- We may deny him but he never denies us because he cannot deny himself.
ESV 2 Timothy 2:11 The saying is atrustworthy, for: bIf we have died with him, we will also clive with him; 12 aif we endure, we will also reign with him; bif we deny him, he also will deny us;13 aif we are faithless, bhe remains faithful-- for che cannot deny himself.
- Still, in our weakness, Christ aligns “interprets” our prayers in accordance with God’s will.
- Like to gears meshing!
St. Chrysostem, the great fourth-century preacher, provides a helpful analogy. A young boy whose father was away on a trip wanted to present his father with something that would please him. His mother sent him to the garden to gather a bouquet of flowers. The little boy gathered a sorry bouquet of weeds as well as flowers. But when his father returned, he was presented him with a beautifully arranged bouquet, for the mother had intervened, removing all the weeds. [Hughes]
Christ is our bridge between our sin and our salvation. Christ is the bridge between God’s faithfulness our unfaithfulness. He has the power to save us and the power to keep us!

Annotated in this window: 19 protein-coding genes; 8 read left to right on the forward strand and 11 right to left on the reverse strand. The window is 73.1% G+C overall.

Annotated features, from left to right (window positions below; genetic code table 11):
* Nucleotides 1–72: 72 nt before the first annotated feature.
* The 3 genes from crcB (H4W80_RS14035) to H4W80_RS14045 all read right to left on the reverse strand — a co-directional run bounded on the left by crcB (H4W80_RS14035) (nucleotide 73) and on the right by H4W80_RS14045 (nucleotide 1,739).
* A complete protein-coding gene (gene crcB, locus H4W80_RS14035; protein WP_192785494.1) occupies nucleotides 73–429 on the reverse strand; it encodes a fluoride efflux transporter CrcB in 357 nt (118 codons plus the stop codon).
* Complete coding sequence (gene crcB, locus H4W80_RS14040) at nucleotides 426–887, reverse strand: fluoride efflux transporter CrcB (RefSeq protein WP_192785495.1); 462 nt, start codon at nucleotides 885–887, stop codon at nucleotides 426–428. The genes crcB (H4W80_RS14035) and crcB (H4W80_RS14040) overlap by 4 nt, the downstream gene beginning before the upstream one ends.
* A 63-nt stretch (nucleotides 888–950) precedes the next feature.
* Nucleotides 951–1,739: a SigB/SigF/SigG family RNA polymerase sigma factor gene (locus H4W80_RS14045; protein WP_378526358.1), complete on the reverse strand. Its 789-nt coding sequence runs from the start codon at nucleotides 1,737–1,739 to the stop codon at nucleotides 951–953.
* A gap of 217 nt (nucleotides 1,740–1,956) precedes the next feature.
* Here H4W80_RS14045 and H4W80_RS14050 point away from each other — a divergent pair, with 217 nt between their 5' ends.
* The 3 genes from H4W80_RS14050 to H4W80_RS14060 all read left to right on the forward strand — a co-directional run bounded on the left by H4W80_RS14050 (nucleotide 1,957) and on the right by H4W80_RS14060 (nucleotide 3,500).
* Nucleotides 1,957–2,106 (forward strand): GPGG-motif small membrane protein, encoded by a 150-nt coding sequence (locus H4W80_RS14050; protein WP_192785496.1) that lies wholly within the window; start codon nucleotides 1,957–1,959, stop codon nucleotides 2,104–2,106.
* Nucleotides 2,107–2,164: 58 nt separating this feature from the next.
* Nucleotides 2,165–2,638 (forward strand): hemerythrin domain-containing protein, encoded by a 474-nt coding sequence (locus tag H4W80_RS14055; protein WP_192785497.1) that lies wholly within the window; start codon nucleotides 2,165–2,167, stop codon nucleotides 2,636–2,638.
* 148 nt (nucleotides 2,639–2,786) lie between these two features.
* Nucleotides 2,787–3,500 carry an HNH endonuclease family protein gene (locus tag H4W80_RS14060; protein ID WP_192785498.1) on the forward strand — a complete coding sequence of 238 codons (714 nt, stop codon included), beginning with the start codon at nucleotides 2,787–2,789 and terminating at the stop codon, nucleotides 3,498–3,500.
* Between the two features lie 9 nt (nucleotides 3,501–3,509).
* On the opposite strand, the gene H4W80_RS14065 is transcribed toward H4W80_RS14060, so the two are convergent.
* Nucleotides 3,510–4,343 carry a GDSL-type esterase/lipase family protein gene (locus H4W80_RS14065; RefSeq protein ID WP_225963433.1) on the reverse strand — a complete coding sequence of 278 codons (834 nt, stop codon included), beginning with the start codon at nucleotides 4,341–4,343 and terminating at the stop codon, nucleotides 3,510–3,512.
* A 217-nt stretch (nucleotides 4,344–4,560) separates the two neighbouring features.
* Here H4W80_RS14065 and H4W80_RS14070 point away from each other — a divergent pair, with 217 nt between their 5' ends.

ESV Jude 1:24 aNow to him who is able bto keep you from stumbling and cto present you dblameless before the presence of his glory with great joy
Let’s take this back to politics for a moment.
- “Does Christ’s permanent Priesthood mean we should deny our responsibility to support national politics?”
- Of course not!
- “We should support an administration that best represents our political platform – our Christians values?”
- Leaders are temporary!
- God is on the throne!
- Our confidence in our Lord’s permanence should make us bolder US citizens!
- Because we are Free no matter any political outcome!
- Christ met worldly influencers like Nicodemus or Pontius Pilate with this same confidence!
- Paul was bold before Felix, Agrippa, or Caesar!
- Our investment is in this kingdom in view of the next!
- Our kingdom may not be of this world but we should influence this kingdom in light of the power of the kingdom we belong!
- Our kingdom citizenship provides boldness to answer any question, to tackle any problem, to face any form of persecution.
- We say, “Come what may!”
- Our zeal is to win people from one world to another!
- Our battle strategy is not retreat but standing firm calling this world within time to a world that is eternal!